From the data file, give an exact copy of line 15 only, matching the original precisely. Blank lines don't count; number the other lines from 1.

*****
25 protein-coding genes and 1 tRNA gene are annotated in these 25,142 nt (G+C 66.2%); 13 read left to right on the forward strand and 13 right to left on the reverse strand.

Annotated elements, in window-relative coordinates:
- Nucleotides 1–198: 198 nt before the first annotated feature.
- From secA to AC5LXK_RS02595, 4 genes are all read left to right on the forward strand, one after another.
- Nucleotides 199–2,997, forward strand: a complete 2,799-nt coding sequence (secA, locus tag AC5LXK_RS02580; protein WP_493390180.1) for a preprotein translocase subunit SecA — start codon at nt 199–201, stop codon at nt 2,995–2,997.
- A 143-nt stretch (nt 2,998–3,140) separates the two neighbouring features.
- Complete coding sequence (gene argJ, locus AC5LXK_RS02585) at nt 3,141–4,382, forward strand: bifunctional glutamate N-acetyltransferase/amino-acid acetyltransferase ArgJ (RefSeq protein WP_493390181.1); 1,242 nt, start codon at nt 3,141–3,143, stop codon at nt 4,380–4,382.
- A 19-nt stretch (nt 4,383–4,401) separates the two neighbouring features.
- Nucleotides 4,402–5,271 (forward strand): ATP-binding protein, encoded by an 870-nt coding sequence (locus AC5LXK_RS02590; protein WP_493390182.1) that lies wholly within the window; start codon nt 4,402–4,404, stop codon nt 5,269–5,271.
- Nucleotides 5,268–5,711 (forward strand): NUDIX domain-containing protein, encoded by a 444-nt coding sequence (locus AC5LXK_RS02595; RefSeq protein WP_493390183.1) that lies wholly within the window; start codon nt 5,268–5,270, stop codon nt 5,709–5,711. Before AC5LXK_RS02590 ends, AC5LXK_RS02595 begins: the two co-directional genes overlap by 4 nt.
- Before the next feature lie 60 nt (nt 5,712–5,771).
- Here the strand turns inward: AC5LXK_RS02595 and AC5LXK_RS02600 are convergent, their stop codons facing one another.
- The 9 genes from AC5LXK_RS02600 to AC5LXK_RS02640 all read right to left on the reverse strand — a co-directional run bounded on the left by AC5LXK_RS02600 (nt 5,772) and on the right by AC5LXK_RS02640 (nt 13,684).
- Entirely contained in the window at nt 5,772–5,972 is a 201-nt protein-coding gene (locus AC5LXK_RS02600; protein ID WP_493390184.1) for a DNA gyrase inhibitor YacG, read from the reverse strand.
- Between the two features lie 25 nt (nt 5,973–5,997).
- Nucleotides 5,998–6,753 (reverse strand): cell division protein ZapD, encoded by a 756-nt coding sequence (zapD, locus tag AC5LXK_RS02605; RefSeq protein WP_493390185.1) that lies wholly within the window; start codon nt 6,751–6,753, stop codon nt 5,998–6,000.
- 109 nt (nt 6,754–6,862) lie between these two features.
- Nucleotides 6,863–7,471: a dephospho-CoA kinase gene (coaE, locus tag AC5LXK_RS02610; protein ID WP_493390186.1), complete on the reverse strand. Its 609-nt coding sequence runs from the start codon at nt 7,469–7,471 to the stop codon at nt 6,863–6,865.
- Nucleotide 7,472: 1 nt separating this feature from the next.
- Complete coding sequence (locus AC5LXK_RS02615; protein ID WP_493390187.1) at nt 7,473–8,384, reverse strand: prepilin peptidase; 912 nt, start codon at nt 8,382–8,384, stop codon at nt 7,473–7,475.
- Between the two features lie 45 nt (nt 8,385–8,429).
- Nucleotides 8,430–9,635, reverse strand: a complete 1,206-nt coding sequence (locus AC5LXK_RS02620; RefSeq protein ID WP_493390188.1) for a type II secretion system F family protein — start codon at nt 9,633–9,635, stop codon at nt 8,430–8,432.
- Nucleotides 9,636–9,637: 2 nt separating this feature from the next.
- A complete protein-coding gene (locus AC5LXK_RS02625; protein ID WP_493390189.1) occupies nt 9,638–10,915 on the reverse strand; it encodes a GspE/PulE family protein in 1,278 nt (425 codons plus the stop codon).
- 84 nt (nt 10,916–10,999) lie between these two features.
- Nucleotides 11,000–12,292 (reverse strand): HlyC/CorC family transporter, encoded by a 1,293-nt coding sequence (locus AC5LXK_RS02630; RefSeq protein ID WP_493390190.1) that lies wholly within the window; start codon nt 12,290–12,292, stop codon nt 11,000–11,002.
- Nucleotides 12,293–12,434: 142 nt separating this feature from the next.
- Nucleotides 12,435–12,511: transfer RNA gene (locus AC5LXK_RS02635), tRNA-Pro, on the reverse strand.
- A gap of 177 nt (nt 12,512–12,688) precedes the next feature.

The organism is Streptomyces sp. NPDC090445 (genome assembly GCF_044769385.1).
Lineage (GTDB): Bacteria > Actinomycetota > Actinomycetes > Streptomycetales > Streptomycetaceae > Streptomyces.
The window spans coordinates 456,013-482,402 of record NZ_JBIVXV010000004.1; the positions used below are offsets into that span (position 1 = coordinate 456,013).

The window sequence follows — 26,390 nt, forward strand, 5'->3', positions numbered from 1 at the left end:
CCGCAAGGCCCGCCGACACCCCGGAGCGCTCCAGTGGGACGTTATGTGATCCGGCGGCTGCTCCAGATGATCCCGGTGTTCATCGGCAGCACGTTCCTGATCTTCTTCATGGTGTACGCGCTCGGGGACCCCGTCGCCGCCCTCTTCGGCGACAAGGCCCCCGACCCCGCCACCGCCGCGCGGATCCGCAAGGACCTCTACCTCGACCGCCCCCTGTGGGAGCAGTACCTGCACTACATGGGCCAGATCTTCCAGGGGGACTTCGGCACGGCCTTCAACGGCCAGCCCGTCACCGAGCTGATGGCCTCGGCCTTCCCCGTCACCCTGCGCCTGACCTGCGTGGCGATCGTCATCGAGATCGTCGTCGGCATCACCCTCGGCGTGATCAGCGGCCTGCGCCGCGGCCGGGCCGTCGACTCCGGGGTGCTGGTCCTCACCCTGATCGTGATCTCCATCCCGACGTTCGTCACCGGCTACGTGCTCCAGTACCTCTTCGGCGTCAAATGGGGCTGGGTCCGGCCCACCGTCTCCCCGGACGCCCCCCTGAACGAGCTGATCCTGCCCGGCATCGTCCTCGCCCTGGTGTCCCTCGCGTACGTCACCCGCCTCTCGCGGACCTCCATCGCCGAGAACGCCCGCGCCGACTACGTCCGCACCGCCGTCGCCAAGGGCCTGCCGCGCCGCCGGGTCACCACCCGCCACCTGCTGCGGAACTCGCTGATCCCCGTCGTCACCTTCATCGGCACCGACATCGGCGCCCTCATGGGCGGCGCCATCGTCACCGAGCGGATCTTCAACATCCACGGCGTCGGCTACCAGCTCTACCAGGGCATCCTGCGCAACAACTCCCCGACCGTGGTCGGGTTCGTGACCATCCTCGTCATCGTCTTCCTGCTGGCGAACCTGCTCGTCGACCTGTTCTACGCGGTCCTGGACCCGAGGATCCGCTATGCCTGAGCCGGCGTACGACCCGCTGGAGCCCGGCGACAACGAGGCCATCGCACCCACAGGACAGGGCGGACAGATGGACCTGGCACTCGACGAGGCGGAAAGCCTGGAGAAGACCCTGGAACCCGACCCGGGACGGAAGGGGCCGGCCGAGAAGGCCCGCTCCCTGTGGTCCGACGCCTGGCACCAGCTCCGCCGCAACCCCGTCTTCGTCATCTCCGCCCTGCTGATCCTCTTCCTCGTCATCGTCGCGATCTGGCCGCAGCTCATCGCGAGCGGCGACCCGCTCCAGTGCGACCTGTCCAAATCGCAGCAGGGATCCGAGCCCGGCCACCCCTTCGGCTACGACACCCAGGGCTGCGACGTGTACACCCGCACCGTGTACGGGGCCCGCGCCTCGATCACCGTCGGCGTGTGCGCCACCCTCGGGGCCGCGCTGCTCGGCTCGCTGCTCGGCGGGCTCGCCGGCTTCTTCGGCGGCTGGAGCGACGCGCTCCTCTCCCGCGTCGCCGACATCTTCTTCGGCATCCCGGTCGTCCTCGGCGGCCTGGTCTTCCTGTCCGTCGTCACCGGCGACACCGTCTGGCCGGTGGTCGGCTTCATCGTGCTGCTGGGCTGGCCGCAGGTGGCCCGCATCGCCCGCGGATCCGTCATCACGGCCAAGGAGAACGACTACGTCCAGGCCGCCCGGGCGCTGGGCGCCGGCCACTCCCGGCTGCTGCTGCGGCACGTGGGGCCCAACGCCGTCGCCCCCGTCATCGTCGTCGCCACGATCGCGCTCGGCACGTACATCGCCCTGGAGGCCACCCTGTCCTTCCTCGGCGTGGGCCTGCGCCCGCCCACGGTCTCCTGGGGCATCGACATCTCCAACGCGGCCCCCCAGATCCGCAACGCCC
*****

- Between the two features lie 25 nt (nt 5,973–5,997).